BRATTLEBORO — The town of Brattleboro is readjusting its mask policy after the reclassification of Windham County by the Centers for Disease Control and Prevention from an area of “moderate public transmission” of COVID-19 to an area of “substantial public transmission” of the virus.
All of the town’s government facilities remain open to the public at this time, but the town has reinstituted the requirement that anyone inside town buildings must be wearing a face covering. The policy applies equally to employees and to visitors, as well as vaccinated people and to unvaccinated people.
Brattleboro Town Manager Peter Elwell said in a statement Wednesday that the CDC guidance on this matter is clear: All “people [should] wear a mask in public indoor settings in areas of substantial or high transmission.” He told the Reformer the change will have implications for Select Board and other town meetings.
The town does not currently have the authority to return to fully remote meetings.
“Select Board and committee meetings will continue to have a physical location,” Elwell said Wednesday in an email response to the Reformer. “Select Board Chair[woman] Liz McLoughlin and I conferred about this earlier today. We are considering options for how to ensure that these meetings are both safe and productive. It is possible that we will continue mostly in person and masked, and it is possible we might move to mostly remote but with an in-person option for the public. We’ll announce a decision on that when one has been made.”
The town facilities remain open to the public, however, there are alternatives for people who prefer not to be indoors in a public building during this time of increased public transmission of the virus. The brown mailbox in the parking lot behind the Municipal Center is available for people to conveniently make payments or other deliveries by depositing their sealed envelopes into the secure dropbox. Town employees collect everything in that box several times each workday.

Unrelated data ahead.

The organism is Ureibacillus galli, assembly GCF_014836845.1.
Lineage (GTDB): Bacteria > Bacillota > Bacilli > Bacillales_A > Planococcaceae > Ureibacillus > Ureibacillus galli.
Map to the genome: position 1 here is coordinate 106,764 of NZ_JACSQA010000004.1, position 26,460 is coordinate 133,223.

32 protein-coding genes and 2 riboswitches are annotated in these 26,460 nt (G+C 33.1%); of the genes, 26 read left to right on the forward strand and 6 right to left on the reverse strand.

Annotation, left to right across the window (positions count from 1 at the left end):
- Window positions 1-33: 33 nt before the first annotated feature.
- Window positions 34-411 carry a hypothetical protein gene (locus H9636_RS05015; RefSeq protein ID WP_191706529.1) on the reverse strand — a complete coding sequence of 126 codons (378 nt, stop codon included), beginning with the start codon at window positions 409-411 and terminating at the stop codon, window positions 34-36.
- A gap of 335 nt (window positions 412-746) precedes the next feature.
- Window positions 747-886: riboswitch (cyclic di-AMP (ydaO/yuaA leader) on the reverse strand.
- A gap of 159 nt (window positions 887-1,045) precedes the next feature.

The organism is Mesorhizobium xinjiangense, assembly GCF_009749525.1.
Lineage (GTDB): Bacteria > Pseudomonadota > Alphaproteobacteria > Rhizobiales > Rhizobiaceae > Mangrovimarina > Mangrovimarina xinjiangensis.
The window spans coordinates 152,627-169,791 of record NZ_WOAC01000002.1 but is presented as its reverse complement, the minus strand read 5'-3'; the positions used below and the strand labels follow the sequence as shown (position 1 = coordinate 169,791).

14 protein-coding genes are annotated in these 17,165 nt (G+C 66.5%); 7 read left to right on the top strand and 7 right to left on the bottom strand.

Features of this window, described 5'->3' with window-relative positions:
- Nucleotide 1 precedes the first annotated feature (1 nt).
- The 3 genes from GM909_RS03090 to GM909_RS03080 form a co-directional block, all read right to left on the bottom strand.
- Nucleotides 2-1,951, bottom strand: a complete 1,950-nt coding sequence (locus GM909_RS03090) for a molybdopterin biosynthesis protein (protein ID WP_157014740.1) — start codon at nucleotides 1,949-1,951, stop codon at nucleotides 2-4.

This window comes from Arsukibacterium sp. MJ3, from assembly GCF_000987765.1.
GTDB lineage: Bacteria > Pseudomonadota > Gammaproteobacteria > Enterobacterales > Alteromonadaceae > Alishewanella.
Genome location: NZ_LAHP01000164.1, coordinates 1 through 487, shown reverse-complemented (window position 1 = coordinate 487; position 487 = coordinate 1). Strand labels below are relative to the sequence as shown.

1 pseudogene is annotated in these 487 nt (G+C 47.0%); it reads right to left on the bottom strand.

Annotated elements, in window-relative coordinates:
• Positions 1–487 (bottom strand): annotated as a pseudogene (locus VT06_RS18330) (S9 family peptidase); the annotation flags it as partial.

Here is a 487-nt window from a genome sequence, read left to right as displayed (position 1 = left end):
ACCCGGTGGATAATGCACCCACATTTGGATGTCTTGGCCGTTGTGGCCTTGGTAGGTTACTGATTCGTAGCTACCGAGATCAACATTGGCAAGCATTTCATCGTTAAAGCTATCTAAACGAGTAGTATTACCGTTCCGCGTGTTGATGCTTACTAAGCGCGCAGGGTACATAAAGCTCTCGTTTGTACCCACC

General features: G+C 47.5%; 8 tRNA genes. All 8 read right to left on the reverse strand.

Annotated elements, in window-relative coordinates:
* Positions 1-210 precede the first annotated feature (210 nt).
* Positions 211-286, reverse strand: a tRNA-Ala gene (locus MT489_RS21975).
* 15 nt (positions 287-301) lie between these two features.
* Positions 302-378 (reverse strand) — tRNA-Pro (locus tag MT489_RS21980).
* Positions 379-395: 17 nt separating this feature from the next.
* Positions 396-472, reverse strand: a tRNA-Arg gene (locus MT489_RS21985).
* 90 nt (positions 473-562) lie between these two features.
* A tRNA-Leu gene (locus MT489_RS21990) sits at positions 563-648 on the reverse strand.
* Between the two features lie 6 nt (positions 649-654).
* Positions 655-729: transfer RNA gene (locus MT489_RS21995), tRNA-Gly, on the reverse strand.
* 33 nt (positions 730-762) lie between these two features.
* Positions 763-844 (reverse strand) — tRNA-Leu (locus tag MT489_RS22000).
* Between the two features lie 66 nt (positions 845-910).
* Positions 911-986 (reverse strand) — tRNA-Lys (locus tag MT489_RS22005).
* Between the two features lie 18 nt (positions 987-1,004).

The town will issue additional COVID updates whenever such an update is warranted by an additional future change in circumstances.
“If the guidance changes and/or local data changes our status, then we will follow the CDC’s advice on additional actions the town should take,” Elwell told the Reformer.
The Associated Press reported on Wednesday that new cases of COVID-19 are expected to continue rising in Vermont through the end of August before they begin to drop off.
Mike Pieciak, the commissioner of the Vermont Department of Financial Regulation who oversees pandemic statistics for the state, said Tuesday that as the delta variant of the virus has spread across the world, it has followed a similar pattern of increasing for seven to nine weeks, and then declining.
Among the locations where that pattern has been seen is India, where the delta variant first appeared, and the United Kingdom, according to Pieciak. That pattern is starting to appear in Missouri and Arkansas, some of the states hit hardest by the current surge.
The increase in cases in Vermont began in early July. Currently, Vermont is averaging about 80 new cases a day. Pieciak said he expected that to increase to about 150 a day before declining.
Meanwhile, as of Tuesday, Vermont continued to lead the nation with 84.6 percent of the eligible population — those 12 and over — having received at least one dose of the COVID-19 vaccine and 75.4 percent of eligible Vermonters fully vaccinated.
Vermont reported 85 new cases of the coronavirus on Wednesday for a statewide total since the pandemic began of more than 25,750 cases.
A total of 25 people were hospitalized with COVID-19, with seven in intensive care, according to the Vermont Department of Health.
The seven-day rolling average of daily new cases in Vermont has risen over the past two weeks from 24.29 new cases per day on July 26 to 83.71 new cases per day on Aug. 9.